The Bone Thief : (Wulfgar 1) Paperback
Part of the Wulfgar series
Alfred the Great has been dead for a decade. His legacy: an uneasy alliance between the neighbouring kingdoms of Wessex and Mercia.
Wulfgar, a young priest in training, more at home with his books than with a sword, has been tasked with an impossible mission.
He must travel secretly to the badlands of the North and find the bones of a long lost saint.
But the Northern territories are under the rule of Viking invaders. And if Wulfgar is discovered, they will have his head...
- Format: Paperback
- Pages: 464 pages
- Publisher: Ebury Publishing
- Publication Date: 16/08/2012
- Category: Historical fiction
- ISBN: 9780091947231
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Review by drmaf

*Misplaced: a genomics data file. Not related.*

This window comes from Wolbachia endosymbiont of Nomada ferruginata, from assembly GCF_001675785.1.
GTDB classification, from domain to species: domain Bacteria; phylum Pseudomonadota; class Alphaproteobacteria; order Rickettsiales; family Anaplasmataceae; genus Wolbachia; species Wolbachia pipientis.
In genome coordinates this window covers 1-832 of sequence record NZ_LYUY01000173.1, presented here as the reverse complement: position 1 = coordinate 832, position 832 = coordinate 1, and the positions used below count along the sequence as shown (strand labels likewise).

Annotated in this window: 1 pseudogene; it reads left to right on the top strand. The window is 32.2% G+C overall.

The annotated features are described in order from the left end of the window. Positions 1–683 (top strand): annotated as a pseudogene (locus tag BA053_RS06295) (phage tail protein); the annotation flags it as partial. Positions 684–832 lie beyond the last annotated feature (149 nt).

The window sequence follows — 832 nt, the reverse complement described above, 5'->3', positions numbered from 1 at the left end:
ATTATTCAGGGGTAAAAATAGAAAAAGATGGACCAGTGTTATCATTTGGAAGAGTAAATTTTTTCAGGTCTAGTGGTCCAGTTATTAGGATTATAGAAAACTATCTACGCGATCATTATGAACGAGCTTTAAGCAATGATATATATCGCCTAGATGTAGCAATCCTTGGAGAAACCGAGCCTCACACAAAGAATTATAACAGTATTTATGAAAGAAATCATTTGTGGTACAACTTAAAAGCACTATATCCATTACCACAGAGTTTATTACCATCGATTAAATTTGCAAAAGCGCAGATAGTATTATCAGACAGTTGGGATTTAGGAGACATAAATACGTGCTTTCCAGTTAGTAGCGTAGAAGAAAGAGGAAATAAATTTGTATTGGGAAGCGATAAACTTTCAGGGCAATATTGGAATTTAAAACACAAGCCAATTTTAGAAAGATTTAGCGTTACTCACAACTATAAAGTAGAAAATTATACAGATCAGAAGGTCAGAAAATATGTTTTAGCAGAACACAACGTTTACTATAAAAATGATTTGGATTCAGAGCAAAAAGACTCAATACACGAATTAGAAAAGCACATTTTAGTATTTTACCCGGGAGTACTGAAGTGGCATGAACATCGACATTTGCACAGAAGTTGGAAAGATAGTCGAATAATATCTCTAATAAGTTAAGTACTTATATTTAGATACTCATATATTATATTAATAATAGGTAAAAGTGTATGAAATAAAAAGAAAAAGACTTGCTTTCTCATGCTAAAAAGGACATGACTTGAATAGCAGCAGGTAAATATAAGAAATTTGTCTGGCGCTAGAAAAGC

Life is full of peculiar coincidences. Having no sooner finished the life story of Oswald Iding, King of Northumbria, than I come across this entertaining novel in which Oswald, now dead some 300 years, features prominently as St Oswald, one of the most revered martyrs in Anglo-Saxon England and whose relics are in high demand. The book is based on a brief, cryptic reference in the Anglo-Saxon Chronicle, which notes that in around 900 AD, Aethelfleda, Queen of Mercia, obtains the bones of St Oswald from where they have been hidden since the destruction of their shrine by the Vikings and has them translated to the Cathedral in Gloucester. From this fragment, Whitworth has constructed a detailed and enthralling story centred around the fictional character Wulfgar, a young priest, who is tasked with retrieving Oswald's bones from their hiding place. With the help of a variety of companions, Wulfgar braves the dangerous journey to snatch the bones from their resting place in Bardney, despite the best efforts of Aethelfleda's rivals, Viking warlords and a particularly evil slave-trader and returns them to Gloucester. The novel is interesting not only for its deftly-handled plotting, well-developed characters and excellent moments of action, but in the way it handles the background of disordered and chaotic 10th century England, still divided into quarrelsome kingdoms and facing the continuing threat of the Danes, who have conquered large portions of eastern England and show every desire to add more territory to their domains. The tensions between English and Dane, Christian and pagan, warriors and church are always evident and inform so much of the story, and Whitworth has done a masterful job of creating the tense, uncertain atmosphere of the time, when England's future was in a state of flux and rapid change in the circumstances of everybody was possible. The book is somewhat slow in the first half and the proliferation of characters and their motivations can get confusing, but the second half is quick and sure, with events moving smoothly but rapidly to a conclusion. It seems this book is the first in a planned series, in which case I will be waiting with anticipation for the next instalment. An excellent read, not great literature by any means, but entertaining and informative. Thoroughly enjoyable.